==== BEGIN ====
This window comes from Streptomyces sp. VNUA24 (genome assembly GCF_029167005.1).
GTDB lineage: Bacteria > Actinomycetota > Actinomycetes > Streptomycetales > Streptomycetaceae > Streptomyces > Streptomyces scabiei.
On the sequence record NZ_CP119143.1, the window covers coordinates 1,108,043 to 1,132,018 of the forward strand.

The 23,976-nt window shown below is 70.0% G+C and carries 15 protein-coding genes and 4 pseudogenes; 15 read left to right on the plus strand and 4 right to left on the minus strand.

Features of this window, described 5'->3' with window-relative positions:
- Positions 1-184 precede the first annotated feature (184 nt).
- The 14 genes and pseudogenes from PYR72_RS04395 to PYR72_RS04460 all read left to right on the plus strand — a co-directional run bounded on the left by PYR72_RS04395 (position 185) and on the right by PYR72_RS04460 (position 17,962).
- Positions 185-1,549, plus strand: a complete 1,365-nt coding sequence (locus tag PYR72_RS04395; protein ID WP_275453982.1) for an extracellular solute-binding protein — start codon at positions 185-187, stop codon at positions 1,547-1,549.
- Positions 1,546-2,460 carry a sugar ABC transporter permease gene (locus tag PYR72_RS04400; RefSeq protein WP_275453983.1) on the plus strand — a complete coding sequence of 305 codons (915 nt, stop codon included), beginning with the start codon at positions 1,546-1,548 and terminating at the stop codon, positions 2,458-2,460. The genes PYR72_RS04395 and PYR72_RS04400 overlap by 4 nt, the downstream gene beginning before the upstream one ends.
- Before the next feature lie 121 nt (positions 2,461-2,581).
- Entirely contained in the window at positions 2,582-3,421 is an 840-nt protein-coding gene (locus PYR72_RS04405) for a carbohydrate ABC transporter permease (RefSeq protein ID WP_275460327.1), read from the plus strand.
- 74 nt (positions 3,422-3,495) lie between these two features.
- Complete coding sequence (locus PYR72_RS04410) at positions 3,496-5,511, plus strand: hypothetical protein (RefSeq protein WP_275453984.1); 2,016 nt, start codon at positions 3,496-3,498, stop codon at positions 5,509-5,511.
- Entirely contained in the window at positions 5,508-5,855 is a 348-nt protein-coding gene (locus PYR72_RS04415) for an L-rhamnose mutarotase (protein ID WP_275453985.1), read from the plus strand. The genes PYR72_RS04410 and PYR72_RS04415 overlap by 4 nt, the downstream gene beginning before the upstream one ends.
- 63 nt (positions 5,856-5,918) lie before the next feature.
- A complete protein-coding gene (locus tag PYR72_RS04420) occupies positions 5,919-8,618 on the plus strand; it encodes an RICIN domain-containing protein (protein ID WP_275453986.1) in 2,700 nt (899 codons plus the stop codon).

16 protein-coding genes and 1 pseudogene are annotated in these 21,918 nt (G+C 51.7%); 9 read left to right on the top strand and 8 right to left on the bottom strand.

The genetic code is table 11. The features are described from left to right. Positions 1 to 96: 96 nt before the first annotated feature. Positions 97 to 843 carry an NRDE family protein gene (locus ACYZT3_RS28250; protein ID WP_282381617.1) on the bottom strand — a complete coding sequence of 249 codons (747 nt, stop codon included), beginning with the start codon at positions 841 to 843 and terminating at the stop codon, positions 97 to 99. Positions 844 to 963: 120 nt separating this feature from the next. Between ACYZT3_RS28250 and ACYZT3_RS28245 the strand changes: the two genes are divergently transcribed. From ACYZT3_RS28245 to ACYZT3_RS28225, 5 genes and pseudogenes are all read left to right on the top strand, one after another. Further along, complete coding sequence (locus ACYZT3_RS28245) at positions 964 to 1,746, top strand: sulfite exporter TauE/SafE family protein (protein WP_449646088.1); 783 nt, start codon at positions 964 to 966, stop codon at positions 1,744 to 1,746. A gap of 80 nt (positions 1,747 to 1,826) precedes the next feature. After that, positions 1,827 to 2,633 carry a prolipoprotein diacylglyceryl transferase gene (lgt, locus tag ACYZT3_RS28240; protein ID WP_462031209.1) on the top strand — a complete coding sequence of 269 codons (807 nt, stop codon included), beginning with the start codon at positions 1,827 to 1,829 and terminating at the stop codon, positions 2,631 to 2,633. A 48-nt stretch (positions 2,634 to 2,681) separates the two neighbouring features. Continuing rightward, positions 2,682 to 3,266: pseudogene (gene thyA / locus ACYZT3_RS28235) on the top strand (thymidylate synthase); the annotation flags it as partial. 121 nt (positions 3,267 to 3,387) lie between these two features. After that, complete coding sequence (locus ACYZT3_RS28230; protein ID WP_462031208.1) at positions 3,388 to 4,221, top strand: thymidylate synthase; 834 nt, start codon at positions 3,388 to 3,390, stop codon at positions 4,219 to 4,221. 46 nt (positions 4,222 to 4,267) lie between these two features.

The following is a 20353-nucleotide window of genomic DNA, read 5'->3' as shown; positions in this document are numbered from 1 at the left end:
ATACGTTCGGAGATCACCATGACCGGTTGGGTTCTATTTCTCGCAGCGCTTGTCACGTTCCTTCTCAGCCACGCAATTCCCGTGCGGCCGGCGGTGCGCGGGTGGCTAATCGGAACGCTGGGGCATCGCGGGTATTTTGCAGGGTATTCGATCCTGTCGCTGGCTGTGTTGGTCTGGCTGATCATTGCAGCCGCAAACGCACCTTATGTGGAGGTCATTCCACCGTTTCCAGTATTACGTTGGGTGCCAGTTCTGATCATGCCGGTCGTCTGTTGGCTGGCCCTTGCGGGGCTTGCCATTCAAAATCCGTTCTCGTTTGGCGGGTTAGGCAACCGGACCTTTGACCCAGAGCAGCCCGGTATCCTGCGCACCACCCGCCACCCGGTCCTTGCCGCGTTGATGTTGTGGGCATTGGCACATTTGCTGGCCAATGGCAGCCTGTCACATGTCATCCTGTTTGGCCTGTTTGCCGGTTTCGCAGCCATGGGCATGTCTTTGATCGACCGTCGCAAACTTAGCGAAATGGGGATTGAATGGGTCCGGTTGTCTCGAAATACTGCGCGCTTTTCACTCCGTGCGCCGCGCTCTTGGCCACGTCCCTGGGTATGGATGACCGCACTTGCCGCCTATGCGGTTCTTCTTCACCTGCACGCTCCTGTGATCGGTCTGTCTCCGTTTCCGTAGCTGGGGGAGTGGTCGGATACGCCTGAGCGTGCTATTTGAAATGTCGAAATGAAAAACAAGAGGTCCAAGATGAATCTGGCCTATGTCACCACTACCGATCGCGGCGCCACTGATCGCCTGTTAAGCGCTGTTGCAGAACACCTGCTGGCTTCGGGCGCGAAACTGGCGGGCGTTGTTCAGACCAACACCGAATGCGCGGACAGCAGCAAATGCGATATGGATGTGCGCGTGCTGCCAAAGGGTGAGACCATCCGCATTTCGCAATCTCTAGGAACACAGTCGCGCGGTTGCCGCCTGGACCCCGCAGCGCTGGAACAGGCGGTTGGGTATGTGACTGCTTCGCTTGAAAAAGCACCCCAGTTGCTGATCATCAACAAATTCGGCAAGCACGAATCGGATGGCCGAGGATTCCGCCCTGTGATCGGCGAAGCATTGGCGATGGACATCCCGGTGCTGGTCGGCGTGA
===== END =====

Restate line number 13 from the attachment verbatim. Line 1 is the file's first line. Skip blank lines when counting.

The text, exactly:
- Complete coding sequence (locus PYR72_RS04410) at positions 3,496-5,511, plus strand: hypothetical protein (RefSeq protein WP_275453984.1); 2,016 nt, start codon at positions 3,496-3,498, stop codon at positions 5,509-5,511.